Place the chicken (and the entire enameled cast iron pot) in the oven at 275 to 325 degrees and cook for 2 to 2 1/2 hours, or until the chicken is tender enough to fall off the bone. Make sure the chicken remains at a low simmer—no more.

Remove cooked chicken and keep it in a warm oven. Strain the sauce to remove the vegetables, then pour it in the pot and reduce by half. Add the bacon, onions and mushrooms and heat. Off-heat, whisk in the butter a little at a time. Add chicken.

-Mary Brown Malouf

Even in the exploration boom of the 1800s, nobody dared to explore the terrain flowing through the Green and the Colorado Rivers.⁠

That is, nobody until Major John W. Powell said the 19th Century equivalent of “Hey man, hold my beer while I try this.”⁠

Read more about his dangerous expedition at the link in our bio!⁠

Photo of Powell’s expedition courtesy Library of Congress Prints and Photographs Division⁠

A brand new issue of Salt Lake magazine is coming your way! ⁠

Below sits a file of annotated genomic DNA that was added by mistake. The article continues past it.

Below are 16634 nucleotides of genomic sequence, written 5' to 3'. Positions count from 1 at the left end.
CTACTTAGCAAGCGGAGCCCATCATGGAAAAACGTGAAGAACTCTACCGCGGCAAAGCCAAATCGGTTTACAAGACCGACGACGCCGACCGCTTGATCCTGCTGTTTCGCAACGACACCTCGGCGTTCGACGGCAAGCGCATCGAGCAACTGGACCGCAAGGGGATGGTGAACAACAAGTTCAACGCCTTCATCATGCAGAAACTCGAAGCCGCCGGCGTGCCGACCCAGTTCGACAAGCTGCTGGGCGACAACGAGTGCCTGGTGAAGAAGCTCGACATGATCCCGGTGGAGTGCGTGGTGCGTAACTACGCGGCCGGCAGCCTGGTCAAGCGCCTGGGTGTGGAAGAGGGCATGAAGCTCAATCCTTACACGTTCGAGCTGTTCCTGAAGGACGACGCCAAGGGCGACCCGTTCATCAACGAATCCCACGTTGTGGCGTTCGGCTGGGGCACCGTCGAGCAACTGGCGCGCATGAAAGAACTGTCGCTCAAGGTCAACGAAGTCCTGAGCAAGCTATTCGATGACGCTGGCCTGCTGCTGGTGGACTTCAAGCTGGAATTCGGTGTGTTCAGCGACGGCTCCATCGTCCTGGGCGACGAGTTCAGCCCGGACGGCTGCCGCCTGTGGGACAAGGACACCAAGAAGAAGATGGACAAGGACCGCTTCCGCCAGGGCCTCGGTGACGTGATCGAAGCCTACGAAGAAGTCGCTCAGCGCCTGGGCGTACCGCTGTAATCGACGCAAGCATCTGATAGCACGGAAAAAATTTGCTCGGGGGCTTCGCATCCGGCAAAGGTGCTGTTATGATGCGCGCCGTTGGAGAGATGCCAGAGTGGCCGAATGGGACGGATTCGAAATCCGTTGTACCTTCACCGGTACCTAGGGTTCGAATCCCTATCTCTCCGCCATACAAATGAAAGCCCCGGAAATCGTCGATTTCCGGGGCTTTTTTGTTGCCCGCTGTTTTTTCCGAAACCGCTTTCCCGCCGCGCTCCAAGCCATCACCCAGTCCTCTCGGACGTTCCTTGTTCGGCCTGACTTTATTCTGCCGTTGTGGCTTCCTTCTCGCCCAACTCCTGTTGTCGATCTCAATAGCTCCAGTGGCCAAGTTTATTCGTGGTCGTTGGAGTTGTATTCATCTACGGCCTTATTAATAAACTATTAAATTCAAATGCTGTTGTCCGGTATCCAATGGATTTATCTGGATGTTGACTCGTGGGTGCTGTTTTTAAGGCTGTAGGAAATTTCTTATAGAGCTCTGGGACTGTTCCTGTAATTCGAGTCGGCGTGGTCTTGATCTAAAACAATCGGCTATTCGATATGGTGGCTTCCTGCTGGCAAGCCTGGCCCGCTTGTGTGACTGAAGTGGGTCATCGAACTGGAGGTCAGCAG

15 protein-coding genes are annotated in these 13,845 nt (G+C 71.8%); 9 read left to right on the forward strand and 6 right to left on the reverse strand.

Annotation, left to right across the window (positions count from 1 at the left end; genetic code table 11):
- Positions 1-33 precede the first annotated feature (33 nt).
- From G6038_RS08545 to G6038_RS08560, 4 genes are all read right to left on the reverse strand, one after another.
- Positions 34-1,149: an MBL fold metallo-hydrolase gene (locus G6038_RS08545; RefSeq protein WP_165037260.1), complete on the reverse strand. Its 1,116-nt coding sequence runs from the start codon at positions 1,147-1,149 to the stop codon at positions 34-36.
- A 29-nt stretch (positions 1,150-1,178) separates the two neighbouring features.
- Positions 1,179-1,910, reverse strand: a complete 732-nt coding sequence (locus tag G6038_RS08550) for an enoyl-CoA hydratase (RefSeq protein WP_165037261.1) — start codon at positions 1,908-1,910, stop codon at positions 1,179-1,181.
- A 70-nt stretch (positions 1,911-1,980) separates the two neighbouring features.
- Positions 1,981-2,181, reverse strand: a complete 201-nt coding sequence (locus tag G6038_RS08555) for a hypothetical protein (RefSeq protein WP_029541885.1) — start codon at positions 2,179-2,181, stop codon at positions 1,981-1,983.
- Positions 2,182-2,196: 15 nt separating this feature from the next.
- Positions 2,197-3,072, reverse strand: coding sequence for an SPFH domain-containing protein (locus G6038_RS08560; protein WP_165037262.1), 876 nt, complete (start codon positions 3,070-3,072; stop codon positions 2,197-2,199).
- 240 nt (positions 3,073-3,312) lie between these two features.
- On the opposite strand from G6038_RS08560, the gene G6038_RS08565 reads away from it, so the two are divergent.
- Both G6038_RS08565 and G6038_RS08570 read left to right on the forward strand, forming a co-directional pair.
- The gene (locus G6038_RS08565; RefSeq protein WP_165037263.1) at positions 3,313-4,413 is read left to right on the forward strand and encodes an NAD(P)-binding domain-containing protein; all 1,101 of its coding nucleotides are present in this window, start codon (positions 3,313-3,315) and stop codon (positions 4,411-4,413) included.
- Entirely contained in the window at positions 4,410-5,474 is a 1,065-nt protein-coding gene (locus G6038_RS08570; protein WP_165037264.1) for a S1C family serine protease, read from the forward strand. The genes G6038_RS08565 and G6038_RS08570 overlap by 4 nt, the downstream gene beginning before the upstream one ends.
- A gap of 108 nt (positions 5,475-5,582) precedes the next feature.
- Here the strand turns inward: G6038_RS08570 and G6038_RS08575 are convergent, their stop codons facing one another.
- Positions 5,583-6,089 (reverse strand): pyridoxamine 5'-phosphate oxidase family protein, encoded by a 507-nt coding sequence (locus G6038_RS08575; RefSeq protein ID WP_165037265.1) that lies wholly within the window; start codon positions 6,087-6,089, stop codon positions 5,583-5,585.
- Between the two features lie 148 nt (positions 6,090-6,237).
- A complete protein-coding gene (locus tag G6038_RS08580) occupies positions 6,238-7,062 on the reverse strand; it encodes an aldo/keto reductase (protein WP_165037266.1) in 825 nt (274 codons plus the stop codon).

We can't wait to share these stories with you. This issue includes our annual Blue Plate Awards celebrating those surviving and thriving in the restaurant biz. Plus, we take a road trip to Wyoming and ask why the only Utah passenger on the Titanic didn’t survive her journey.⁠

A note from our editor Jeremy Pugh, including beautiful tributes to Mary Brown Malouf from our friends in the community, is online now. Read more at the link in our bio ❤️⁠

Subscribers: Look for this issue in your mailbox soon. The magazine will be on newsstands March 1! 📬

Today, we are thrilled to announce the winners of the 2021 Blue Plate Awards! ⁠🎉⁠